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Community Management 101: What You Need To Know As A Startup

A community manager holding a phone over a desk with a cup of coffee next to them.
Written by MicroStartups

Community management can be a great tool for startup businesses — it allows you to build brand awareness and build up a base of interested and loyal followers.

Not sure what community management means or where to start? This guide covers everything you need to know as a startup.

What does community management mean?

If you’re running a startup and looking into ways to use social media to boost your marketing efforts, you’ve probably heard the term community management.

It’s often used interchangeably with social media management — but it goes far beyond just managing your social channels, and it should be a key part of your social media strategy as your startup grows.

Social media community management is an important part of establishing and developing relationships, building up an online presence, and making people aware of your brand.

Your ‘community’ refers to current customers, your target audience, and anyone who interacts with your brand online. This is primarily on social media channels such as Twitter, Facebook, Instagram, LinkedIn, or Pinterest. But it can also cover channels like YouTube, forums, and people that read and interact with your blog content.

Social media management vs community management

When you talk about social media marketing and management, you’re referring to creating and publishing content across your social media channels. You’re focusing on what kind of content you can share that engages followers and potential customers, what will drive engagement and encourage people to visit your website.

Community management is the next stage after you’ve published that content.

It involves interacting with your followers, responding to their comments and messages, encouraging them to engage with your content, and participating in relevant conversations online. It’s about building up a community around your online content and your brand.

Why community management matters

Community management helps your brand to stay relevant and involved with current conversations and trends. It also adds credibility to your brand and can help establish you as a thought leader. You’ll be able to share your opinions and insights, and demonstrate your expertise through the content you’re posting, as well as interacting with other people and brands within your industry or niche.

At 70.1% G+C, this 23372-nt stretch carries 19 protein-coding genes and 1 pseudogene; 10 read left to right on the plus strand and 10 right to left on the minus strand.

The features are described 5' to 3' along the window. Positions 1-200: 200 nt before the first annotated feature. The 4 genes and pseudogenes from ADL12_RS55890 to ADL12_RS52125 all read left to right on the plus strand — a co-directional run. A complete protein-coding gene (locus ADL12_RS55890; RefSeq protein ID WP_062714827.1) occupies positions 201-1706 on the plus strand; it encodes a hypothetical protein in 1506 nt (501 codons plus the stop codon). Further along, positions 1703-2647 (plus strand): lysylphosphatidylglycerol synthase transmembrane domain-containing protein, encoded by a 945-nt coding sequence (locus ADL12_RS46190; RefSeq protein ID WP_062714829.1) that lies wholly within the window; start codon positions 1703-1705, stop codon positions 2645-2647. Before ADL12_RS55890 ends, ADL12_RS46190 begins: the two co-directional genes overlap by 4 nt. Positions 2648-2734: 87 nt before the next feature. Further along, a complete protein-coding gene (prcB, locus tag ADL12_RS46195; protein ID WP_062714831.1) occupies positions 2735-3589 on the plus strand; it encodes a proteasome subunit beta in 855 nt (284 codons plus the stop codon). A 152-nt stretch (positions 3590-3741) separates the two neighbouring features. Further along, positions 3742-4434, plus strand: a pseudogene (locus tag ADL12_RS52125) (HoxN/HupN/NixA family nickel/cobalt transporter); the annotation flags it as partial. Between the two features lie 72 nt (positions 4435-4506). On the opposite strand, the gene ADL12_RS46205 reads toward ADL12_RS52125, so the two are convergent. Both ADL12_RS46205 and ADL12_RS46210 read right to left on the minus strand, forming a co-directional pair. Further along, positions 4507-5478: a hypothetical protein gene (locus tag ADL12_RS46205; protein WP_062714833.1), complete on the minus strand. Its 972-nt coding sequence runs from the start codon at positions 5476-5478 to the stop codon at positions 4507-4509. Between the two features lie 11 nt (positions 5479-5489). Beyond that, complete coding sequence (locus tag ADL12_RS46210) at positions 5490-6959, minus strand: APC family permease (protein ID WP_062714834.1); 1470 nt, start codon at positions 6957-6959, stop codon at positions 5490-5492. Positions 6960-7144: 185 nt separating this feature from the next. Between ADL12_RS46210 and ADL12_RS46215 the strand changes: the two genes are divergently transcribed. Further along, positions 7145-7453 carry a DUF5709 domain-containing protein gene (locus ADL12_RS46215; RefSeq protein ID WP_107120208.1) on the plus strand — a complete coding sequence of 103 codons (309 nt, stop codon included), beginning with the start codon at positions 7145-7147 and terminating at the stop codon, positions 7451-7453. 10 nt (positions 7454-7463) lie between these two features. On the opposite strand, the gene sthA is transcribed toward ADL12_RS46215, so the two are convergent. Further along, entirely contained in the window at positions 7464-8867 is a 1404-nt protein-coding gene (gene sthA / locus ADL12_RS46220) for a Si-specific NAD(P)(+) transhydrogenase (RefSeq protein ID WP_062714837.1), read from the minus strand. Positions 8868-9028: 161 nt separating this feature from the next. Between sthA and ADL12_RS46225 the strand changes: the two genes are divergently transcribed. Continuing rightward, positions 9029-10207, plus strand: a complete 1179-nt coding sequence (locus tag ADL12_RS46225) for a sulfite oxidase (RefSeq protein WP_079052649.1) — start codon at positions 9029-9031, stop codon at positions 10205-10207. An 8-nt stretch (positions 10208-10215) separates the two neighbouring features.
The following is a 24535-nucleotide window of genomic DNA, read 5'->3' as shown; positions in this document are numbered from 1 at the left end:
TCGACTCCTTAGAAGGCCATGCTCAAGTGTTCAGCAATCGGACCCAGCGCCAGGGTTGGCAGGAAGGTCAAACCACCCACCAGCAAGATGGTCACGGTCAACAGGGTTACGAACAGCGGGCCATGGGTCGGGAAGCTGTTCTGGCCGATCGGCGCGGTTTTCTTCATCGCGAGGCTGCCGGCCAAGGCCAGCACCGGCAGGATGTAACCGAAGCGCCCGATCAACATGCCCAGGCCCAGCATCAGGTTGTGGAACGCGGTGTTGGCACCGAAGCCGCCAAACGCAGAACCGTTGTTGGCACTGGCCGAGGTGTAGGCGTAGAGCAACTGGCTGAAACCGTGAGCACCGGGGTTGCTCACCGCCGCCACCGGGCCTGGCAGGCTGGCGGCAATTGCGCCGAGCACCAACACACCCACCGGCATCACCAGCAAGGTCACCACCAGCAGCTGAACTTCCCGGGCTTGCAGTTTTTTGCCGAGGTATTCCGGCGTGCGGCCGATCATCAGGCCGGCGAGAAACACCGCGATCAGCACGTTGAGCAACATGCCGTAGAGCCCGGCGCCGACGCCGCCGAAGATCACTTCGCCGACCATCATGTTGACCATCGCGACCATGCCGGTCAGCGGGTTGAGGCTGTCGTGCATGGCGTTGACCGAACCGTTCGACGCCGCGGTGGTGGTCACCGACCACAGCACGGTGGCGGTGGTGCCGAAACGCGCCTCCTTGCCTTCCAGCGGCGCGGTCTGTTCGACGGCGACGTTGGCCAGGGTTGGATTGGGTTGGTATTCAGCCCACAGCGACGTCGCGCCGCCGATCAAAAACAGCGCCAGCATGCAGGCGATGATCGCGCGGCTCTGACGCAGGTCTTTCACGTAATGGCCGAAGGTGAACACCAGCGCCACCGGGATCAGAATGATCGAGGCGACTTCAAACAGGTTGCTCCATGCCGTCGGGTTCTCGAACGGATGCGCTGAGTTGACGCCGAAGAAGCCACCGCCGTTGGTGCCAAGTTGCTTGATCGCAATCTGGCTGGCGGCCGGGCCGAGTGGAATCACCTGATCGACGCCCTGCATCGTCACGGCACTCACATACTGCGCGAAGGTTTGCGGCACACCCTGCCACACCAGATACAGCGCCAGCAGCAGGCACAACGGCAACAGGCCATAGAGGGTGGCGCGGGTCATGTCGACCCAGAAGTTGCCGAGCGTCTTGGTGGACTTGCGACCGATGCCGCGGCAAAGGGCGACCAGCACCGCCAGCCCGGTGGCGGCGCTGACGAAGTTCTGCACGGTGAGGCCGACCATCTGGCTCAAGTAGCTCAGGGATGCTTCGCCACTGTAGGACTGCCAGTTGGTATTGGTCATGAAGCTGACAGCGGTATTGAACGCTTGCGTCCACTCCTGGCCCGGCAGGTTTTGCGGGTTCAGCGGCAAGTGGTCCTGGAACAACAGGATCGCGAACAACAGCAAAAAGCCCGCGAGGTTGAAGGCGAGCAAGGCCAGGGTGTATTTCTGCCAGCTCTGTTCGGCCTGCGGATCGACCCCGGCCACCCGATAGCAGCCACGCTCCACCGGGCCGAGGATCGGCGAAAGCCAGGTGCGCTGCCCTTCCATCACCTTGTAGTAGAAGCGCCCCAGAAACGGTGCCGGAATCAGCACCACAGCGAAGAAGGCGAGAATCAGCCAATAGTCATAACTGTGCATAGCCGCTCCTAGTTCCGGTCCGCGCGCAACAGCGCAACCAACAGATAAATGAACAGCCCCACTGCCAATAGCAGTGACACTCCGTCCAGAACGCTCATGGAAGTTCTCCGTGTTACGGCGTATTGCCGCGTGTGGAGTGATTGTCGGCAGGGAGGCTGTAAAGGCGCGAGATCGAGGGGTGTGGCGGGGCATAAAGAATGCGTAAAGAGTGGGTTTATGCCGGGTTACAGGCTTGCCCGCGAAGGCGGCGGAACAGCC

You can also use community management to make your brand seem more personal and human, through real conversations with your followers.

Three people stood in a park looking at their phones

Image: Pexels

How can community management increase brand awareness?

One of the biggest advantages of community management is increasing brand awareness. It’s often a slow process to build up a community, but it leads to a lot more engagement.

Publishing regular content online is a good starting point, but taking the time to engage and manage a community is what will really help to build stronger connections with your followers.

This means more people are likely to start following you, your followers will share and recommend your content and your brand to others, and you’ll organically develop a loyal and enthusiastic following over time.

What does a community management strategy include?

You need to be able to put the time and effort into building up your community over several months or years, but here’s how to get started with a community management strategy.

Choose which social media channels to focus on

As a startup, your resources are probably limited, and it’s important not to stretch yourself too thin.

You want to focus on one or two social media platforms to build up your community at first so that you can be as proactive and involved as possible. Consider which social media channels are most used by your target audience and make those the focus of your community management efforts.

Set goals for your community management plan

You need to be able to measure the success of your community management so it’s important to set out some goals as part of your strategy.

These should align with your overall business plans and marketing goals. You might keep track of your progress towards them by focusing on these metrics:

  • Number of followers on social media
  • Sign-ups to your email newsletter or subscribers to your blog
  • Mentions and discussions about your brand online
  • Engagement with your social posts — likes, comments, shares etc
  • Awareness of your brand
  • Traffic to your website from social channels

Whichever metrics you choose, make sure there’s a reason behind them — celebrating achieving metrics is pointless if they don’t tie into your marketing strategy and your wider business goals.

Post regular content